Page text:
Tony Hulman gave the command from 1955 through 1977. After his death later that year, the honor was passed to his widow, Mary Fendrich Hulman, who gave the command through 1996. Before Mrs. Hulman passed away just before the 1998 race, her daughter Mari had already begun doing the honors a year earlier. Perhaps she wants to give the command one more time for the 100th running. Soon though, I expect Tony George to take on the responsibility.

Whoever does it, I’m grateful that no one in the Hulman-George family has chosen to use the gender-neutral “Drivers, Start Your Engines” that has become so prevalent in NASCAR and other IndyCar races. The command originated at the “500”, and should always contain the word “Gentlemen”. I’m fine with "Lady (ladies) and Gentlemen”. It will be just another chunk of tradition chiseled away if they ever go to the now-popular “Drivers”.

Anyway, back to the non-use of the Purdue All-American Marching Band. West Lafayette is not that far from Indianapolis, but it still must cost a pretty penny to get the entire band there. I don’t know if IMS pays that cost or the university. Whoever is paying it is seeing a dwindling return on investment by hardly using them. Most “artists” that sing the National Anthem these days bring their own accompaniment or sing it a cappella. Last year, the band had no part in the Straight, No Chaser version of (Back Home Again in) Indiana. Chances are, they won’t this year either. I would think they would drown out the wispy sounding Josh Kaufman.

This is a disturbing trend everywhere. Marching bands seem to be going the way of the powdered wig. At my alma mater, The University of Tennessee, the 330-piece Pride of the Southland Marching Band has a history of playing Rocky Top several dozen times per football game, along with the many other fight songs. For the last few years during timeouts, they are relegated to sitting on their collective hands while the PA system blares deafening earth-shaking rap "music". Why even have a band at all, if they spend most of the time playing Lil Jon’s Turn Down for What over the loudspeakers? My fear is that in a few years, marching bands will be a complete and total thing of the past. That’s a shame.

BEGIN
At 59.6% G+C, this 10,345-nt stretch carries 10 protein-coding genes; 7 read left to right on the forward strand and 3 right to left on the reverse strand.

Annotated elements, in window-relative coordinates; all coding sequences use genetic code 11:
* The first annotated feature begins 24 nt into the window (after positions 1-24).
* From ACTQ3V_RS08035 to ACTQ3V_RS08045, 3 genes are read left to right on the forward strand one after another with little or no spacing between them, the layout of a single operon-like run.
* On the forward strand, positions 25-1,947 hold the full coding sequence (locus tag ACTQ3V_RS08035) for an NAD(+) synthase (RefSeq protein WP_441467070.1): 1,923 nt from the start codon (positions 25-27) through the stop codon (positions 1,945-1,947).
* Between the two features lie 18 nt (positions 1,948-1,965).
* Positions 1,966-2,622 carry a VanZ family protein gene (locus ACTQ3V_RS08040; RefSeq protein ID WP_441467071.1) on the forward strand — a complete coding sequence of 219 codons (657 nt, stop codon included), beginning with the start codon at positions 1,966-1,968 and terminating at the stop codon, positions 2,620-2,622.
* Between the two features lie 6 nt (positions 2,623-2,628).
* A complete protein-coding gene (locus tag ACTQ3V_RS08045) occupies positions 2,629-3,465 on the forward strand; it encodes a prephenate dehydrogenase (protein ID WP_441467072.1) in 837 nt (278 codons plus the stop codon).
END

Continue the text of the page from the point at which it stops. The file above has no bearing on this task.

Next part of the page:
From providing the iconic music throughout the morning just a decade ago, the Purdue All-American Marching Band has now been reduced to just an afterthought on Race Morning. I don’t know if that is by design or an oversight. But they have been an important part of the race memories for a lot of people for a lot of years. It’s sad that their role has now been reduced to what it is. Change is bad!

George Phillips

32 Responses to “The Shrinking Role Of The Purdue Band”

  1. I am glad that you have brought this up. The Purdue band sets the morning up and if the powers that be are worried about getting the attention of the college crowd, well, just who do you think are in the Purdue band and who attends the school? Go Boilermakers!

    • By the way, nothing gets me more excited at the start of a college football game than when the band strikes up the my school’s fight song. Really, who doesn’t love music from the college band?!

  2. Tom G. Says:

    You just can’t beat a good old fashioned marching band. One of the many traditions I like about the Packers is that they bring the University of Wisconsin Marching Band to a few games each year, and afterwards the band plays their traditional “5th Quarter” performance on the field.

    I know Mari Hulman George is getting frail, but I think putting Tony George in that pre-race role would be too divisive. Maybe they could have a legendary driver give the command instead, at least until Ed has decided to hang up his racing suit.

  3. Ron Ford Says:

    I was attending Purdue in 1958 when the 3rd Golden Girl Addie Darling caused a bit of a media sensation when she performed on the big drum at the Nortre Dame game. My dorm was near the intramural field where the band practiced. Many of us might have received better grades if we had not spent so much time watching Addie. She had more curves than Sonoma.